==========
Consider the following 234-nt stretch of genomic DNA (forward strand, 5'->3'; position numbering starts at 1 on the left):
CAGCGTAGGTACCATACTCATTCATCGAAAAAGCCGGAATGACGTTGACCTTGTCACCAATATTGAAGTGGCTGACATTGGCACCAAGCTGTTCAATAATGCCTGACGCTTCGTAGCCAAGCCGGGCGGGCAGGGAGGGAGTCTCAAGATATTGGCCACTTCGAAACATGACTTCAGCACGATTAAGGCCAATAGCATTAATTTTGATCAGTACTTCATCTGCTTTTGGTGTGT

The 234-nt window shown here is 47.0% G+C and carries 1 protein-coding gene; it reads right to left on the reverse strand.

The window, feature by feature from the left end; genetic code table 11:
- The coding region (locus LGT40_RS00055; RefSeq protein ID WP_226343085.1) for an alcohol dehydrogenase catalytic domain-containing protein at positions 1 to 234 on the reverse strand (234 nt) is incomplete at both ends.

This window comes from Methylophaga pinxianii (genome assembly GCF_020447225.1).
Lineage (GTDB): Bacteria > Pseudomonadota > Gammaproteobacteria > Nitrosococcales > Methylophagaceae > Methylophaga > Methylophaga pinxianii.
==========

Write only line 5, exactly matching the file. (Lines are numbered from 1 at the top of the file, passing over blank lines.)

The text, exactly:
- The coding region (locus LGT40_RS00055; RefSeq protein ID WP_226343085.1) for an alcohol dehydrogenase catalytic domain-containing protein at positions 1 to 234 on the reverse strand (234 nt) is incomplete at both ends.